The sources mexmix uses hence already are structured in both syntagm and paradigm. On the level of the algorithm the prestructuring is less obvious. Here the domain is the domain of formal experiments with language and (hyper-) text. Especially a tradition in which Dada or Merz are to be mentioned ([3] gives a discussion of these historic roots of hypertext) as well as contemporaries such as Mark Amerika [5] and also Lev Manovich for the language of film [10].


Sense, as an interpretation or an ascription – a result of „sense-making“ [11] – can be made of what a machine produces only since it already is there. In source material, in data structures, in decision rules and – this is very important – in the context the machine's output is placed in.


A generative narrative therefore works as good as it is written by someone (and I am not talking about a computer). Only that writing in this case might consist in writing into a database as well as inscribing structure into an algorithm or choosing the mode of presenting its results.

Digital narrative – the consequence – does not exist. Narrative in the digital, however, does.




[1] Jean François Lyotard, The Postmodern Condition: A Report on Knowledge, University of Minnesota Press, Minneapolis, 1984 (from the French original: Jean François Lyotard, La Condition postmoderne: rapport sur le savoir, Les Editions de Minuit, 1979)

[2] Lev Manovich, Database as Symbolic Form,

[3] George P. Landow, Hypertext as Collage-Writing, in The digital dialectic: new essays on new media, edited by Peter Lunenfeld (pages 151-170), MIT Press, Cambridge, 1999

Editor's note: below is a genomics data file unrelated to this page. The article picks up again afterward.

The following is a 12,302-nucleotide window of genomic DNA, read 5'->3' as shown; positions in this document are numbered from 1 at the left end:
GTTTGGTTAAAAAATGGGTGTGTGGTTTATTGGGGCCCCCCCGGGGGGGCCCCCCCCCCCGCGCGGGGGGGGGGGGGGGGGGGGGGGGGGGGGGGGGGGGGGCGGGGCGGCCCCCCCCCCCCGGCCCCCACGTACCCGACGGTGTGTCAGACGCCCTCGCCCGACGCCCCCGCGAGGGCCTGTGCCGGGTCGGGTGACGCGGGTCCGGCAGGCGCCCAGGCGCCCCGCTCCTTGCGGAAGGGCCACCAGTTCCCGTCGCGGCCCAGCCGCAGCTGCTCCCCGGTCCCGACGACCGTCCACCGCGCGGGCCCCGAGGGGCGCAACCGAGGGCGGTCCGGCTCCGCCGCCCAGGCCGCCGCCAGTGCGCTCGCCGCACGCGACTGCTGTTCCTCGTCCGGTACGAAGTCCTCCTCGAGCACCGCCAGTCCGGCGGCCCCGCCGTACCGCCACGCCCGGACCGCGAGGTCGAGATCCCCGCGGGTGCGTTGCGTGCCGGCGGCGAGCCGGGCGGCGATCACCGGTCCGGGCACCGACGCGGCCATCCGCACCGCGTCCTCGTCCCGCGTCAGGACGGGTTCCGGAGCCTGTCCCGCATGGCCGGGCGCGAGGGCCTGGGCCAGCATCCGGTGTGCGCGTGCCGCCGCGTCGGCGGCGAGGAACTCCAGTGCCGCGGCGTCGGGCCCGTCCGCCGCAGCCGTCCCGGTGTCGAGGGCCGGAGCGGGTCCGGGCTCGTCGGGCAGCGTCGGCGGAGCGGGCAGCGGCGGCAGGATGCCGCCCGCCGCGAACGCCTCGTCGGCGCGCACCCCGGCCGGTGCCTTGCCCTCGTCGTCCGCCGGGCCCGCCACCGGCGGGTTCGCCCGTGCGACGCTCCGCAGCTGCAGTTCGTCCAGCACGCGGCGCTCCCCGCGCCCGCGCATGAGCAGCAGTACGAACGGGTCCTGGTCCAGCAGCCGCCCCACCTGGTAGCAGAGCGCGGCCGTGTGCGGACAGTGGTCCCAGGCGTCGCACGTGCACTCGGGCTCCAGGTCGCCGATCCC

[4] indymedia: Independent Media Center,

[5] Mark Amerika, Grammatron,

[6] Matthew Mirapaul, arts@large: Hypertext Fiction on the Web: Unbound from Convention, Cybertimes: The New York Times on the Web (1997-06-26),

[7] Noam Chomsky: Three models for the description of language, IRE Transactions on Information Theory, 2 (pages 113-124), 1956

[8] Umberto Eco, Einführung in die Semiotik, Wilhelm Fink Verlag, Munich 1972  (from the Italian original: Umberto Eco, La struttura Assente, Casa editrice Valentino Bompiani, Milano, 1968)

[9] Jacques Derrida, Die Struktur, das Zeichen und das Spiel im Diskurs der Wissenschaften vom Menschen, in Postmoderne und Dekonstruktion, edited by Peter Engelmann, Reclam, Stuttgart, 1990 (originally published in Jacques Derrida, Die Schrift und die Differenz, Suhrkamp, Frankfurt, 1976)

[10] Lev Manovich, Soft Cinema,

[11] Brenda Dervin, Chaos, Order and Sense-Making: A Proposed Theory of Information Design, in Information Design, edited by Robert Jacobson, MIT Press, Cambridge, 2000